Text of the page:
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© 2009 -2012, 
Emily Frankel. All rights reserved.


Hally – page 2
page 1, page 3, page 4, page 5, page 6, page 7

hally_monsterfootHe woke on the emerald grass. Tears, blood blurred his eyes. Faces loomed above
him. Tow-hair. The one with the knife, grinning, laughing—hideous, awful laughter, then the monster’s foot in a boot came down on his face and pinned his cheek to
the gravel.

Spitting out dirt, he saw someone sit on her face, naked buttocks straddling her, mouths nuzzling her naked breasts, heads, hands, penises at her crotch. He yelled, he cried out, shouted, struggled to get up.

The foot came at him kicking him in the balls. Half conscious, with every ounce of strength he could muster he wriggled out from under the boot, was kicked in the head as they rolled her over and took turns mounting, humping, pumping at every orifice, every fold, every crease of her flesh.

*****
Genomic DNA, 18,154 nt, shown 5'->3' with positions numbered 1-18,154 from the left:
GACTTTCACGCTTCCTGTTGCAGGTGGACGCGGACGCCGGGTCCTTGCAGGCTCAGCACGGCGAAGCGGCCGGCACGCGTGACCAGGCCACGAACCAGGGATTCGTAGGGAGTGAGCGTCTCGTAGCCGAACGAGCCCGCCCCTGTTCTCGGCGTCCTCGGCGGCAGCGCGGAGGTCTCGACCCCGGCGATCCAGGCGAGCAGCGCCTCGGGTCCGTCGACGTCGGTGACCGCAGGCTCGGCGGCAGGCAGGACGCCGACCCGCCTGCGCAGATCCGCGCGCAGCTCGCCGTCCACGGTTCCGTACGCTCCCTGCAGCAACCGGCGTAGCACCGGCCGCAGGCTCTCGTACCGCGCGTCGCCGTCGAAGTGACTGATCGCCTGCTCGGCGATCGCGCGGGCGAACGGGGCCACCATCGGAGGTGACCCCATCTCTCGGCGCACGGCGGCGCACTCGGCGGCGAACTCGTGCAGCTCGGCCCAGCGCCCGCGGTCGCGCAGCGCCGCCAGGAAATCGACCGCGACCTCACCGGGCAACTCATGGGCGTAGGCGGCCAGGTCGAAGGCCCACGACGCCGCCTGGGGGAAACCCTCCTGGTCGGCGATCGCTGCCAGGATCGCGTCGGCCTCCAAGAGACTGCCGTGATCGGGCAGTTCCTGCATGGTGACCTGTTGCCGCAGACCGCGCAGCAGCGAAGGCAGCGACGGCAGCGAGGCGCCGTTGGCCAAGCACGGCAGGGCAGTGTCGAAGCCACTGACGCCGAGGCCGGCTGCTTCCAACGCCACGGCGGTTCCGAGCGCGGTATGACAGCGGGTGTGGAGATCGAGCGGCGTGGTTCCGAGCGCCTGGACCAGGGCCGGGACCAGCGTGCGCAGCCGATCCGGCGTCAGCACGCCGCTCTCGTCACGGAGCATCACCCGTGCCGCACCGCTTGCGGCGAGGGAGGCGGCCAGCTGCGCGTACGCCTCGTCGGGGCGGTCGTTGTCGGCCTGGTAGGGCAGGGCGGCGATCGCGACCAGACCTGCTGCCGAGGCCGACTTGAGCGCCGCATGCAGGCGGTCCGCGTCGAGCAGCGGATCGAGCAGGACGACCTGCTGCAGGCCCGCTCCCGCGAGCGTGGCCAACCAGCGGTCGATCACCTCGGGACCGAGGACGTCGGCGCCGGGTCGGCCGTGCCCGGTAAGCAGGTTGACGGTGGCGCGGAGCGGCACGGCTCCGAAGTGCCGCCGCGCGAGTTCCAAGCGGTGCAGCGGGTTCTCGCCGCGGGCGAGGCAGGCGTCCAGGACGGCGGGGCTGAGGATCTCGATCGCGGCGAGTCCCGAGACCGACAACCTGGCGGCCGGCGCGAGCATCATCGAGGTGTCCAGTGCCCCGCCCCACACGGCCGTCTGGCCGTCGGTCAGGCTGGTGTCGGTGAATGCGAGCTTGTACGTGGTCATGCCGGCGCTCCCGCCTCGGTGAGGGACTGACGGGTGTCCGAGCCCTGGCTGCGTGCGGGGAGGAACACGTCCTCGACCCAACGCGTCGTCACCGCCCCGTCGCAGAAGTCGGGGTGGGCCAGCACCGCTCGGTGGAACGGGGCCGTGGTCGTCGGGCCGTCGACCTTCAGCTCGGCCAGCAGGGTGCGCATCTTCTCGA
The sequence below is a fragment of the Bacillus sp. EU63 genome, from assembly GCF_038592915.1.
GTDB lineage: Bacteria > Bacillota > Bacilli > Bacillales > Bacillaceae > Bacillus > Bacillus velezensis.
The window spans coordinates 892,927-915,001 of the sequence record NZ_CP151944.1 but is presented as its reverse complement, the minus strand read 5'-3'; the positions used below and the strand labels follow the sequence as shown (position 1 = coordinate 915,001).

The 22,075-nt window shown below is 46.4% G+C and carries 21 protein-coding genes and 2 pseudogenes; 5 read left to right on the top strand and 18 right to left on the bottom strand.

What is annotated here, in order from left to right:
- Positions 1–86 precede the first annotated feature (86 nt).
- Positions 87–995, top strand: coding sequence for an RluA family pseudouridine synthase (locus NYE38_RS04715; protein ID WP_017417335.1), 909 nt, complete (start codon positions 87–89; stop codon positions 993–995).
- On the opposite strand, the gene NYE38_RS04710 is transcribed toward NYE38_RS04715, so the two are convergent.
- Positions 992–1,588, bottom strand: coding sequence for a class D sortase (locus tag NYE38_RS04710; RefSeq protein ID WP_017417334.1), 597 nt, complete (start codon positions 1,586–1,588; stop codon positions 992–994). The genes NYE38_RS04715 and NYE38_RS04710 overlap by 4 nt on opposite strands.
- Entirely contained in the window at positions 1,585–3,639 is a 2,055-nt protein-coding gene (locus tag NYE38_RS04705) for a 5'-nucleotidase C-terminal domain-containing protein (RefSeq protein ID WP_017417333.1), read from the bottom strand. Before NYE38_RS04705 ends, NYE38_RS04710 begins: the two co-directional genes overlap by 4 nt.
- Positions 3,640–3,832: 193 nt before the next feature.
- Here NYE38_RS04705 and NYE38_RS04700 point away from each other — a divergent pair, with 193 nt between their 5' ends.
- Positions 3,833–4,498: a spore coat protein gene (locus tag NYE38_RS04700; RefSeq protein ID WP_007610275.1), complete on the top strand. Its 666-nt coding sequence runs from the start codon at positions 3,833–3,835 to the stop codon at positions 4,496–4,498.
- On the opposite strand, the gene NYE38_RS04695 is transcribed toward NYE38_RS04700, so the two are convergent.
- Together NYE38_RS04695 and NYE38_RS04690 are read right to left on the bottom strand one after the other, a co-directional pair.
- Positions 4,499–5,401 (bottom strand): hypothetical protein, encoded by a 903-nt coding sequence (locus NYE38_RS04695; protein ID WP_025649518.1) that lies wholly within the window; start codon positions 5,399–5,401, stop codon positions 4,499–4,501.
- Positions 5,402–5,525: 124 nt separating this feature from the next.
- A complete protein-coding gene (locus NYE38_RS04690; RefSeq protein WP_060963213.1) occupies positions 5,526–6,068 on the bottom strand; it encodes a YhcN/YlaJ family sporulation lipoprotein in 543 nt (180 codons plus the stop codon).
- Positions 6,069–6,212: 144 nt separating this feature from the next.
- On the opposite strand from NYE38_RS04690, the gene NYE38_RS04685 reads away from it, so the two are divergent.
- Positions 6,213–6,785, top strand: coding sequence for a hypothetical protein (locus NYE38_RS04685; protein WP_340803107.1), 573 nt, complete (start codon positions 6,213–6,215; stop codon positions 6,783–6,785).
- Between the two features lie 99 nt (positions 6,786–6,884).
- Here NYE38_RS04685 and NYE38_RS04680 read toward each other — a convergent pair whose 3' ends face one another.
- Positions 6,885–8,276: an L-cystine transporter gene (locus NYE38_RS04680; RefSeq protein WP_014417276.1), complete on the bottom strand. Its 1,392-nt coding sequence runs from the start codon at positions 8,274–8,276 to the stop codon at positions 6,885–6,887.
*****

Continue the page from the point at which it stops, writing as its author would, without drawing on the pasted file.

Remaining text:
Blinded by the dirt, blood pouring from his forehead, he heard her screaming. Caught glimpses of her arms flailing, their arms, legs, hands, feet pinioning her. Saw the glittering blade of the knife. Heard voices yelling, chanting, "Nigger bitch, Indian cunt, get her, scalp her!" Saw the tow-haired monster pull her long hair taut like black
silk yarn, yank her head back—saw the knife cutting in, hacking, hacking slashing, hacking.

His scream became one long scream blending with hers.

The hand rose up triumphantly holding a hank of hair, a bloody black dark dripping swatch of hair and scalp.

A red dark wave swept over him.

The man didn't know, couldn't know that everything in his life, everything he stood for had changed. Everything went black.

CHAPTER 1

The grass definitely needed mowing. George Murray's yard was larger than his neighbors' on Greentree Lane, and Hally Murray enjoyed that fact even though she was annoyed about ending up with the mowing chore. But that was Hally—she could feel annoyed and at the same time love George and admire him.

She was thirty-six. He was forty-six. They weren't newlyweds, but after seven years of marriage they were still lovers. In Heart City, population around nineteen thousand, oldy-weds mostly looked sun-dried and acted grouchy.


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